Glaucoma develops behind the scenes, damaging your optic nerves long before you experience symptoms, so the only way to know it’s there is to undergo regular glaucoma screenings.
Dr. Maher Fanous at North Florida Eye Centers is diligent about detecting and treating glaucoma before it robs you of your precious vision. Schedule your first glaucoma screening at age 60 (or 40 if you’re African American) so Dr. Fanous can establish a baseline for your eye health. If he finds glaucoma building up behind your eyes, we can stop the progression with treatment.
Meanwhile, do your part to protect your eyes from glaucoma by learning the facts and taking necessary precautions.
The glaucoma statistics in the United States are sobering:
Some people are at a higher risk for glaucoma than others, so it’s beneficial to know if any of these factors apply to you:
The more you know about glaucoma, the better prepared you are to guard yourself against it.
You can lower your risk of developing glaucoma by following Dr. Fanous’ guidelines.
While glaucoma can be symptomless initially, certain telltale signs alert you to its presence.
For example, difficulty adjusting to dark rooms, loss of peripheral vision, or seeing halos around lights could possibly signify glaucoma. If you notice these symptoms, we urge you to schedule an appointment with Dr. Fanous immediately.
There’s a common misconception about glaucoma that it's only an elderly person's disease. While it's true that the risk increases with age, glaucoma can affect people of all ages.
Another myth is that glaucoma only occurs due to high eye pressure. In reality, it can develop even in individuals with normal eye pressure.
Most people get their first glaucoma screening around age 60, but Dr. Fanous might recommend a different schedule if you’re in a high-risk group.
For example, African Americans are more susceptible to glaucoma and should start screenings at age 40.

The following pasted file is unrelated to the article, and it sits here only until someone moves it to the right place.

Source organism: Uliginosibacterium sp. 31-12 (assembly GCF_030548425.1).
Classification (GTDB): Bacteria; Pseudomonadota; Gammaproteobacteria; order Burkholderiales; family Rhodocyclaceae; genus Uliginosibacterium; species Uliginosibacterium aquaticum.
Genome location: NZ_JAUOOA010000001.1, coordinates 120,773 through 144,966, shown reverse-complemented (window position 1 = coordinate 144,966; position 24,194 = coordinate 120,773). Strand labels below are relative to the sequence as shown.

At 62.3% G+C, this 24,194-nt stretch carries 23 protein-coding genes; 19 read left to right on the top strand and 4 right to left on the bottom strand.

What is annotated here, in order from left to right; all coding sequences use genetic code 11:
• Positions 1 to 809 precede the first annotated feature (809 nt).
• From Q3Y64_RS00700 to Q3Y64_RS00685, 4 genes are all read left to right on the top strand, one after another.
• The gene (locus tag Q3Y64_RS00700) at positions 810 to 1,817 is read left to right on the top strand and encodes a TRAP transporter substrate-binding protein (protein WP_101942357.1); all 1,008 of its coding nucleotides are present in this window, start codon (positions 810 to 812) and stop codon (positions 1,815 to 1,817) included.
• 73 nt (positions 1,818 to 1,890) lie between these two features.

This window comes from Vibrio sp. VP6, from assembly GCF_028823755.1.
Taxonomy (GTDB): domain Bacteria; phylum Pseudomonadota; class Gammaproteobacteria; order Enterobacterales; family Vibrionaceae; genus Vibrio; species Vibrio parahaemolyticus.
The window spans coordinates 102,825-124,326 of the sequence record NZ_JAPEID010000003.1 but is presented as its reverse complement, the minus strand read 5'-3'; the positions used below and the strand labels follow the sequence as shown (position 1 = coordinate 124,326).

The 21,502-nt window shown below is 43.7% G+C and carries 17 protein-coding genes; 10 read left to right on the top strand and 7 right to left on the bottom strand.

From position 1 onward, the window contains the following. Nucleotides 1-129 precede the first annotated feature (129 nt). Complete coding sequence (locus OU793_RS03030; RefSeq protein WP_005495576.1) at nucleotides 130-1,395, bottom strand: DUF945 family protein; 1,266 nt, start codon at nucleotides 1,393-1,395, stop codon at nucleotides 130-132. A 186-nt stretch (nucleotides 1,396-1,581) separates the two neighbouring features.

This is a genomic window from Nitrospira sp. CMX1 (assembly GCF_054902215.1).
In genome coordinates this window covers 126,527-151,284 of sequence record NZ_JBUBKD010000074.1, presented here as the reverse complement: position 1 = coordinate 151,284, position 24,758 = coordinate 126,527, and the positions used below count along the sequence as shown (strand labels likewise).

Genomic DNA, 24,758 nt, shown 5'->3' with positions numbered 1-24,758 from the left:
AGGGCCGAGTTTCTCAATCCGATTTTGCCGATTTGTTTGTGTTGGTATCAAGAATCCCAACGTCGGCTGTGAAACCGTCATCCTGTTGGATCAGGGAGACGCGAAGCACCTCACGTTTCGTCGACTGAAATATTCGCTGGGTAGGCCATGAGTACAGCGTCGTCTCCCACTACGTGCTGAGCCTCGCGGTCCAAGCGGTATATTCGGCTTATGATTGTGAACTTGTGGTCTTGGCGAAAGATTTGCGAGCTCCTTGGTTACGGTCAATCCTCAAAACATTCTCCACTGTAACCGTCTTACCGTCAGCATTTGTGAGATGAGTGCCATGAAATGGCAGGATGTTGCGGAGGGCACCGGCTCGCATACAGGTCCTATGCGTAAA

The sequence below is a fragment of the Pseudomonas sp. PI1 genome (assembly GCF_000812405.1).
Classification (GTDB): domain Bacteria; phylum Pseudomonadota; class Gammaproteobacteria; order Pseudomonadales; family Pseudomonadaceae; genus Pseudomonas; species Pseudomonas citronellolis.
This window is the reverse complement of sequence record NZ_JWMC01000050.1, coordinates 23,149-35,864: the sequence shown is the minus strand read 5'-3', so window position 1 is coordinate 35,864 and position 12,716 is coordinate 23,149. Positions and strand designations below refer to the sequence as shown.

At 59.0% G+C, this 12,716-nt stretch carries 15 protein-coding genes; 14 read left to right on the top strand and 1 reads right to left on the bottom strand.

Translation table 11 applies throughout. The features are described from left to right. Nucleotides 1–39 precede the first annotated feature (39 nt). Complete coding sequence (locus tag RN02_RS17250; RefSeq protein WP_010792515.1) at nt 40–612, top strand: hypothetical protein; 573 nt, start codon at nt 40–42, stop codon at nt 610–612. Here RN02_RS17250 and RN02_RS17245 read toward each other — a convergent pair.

Open-angle glaucoma — high eye pressure due to blockages — is hereditary, so if it runs in your family, you may need to get checked more frequently.
Since glaucoma can go hand in hand with high blood pressure, exercise regularly to keep your heart healthy and your eyes safe. Eating lots of green leafy veggies and richly colored fruits that contain essential minerals can also help protect your peepers.
Glaucoma tends to develop in injured eyes, so wear protective eye gear when playing sports or using power tools.
Block harmful ultraviolet rays by wearing polarized sunglasses.
Gravity boots, inversion tables, and downward dog yoga poses can do wonders for back pain, but they’re no good for your eyes. Hanging upside down increases the pressure behind your eyes and can lead to or exacerbate glaucoma.
Studies have linked gum disease with glaucoma, so you can protect your eyes by brushing and flossing regularly and seeing your dentist twice yearly.
If Dr. Fanous detects the beginning stages of glaucoma, he treats it with eye drops or oral medication. Although these treatments are often sufficient, you may require laser surgery or traditional surgery to solve the problem.
Schedule a glaucoma screening at North Florida Eye Center in Gainesville or Chiefland, Florida to protect your eyes from glaucoma. Request an appointment online or call us.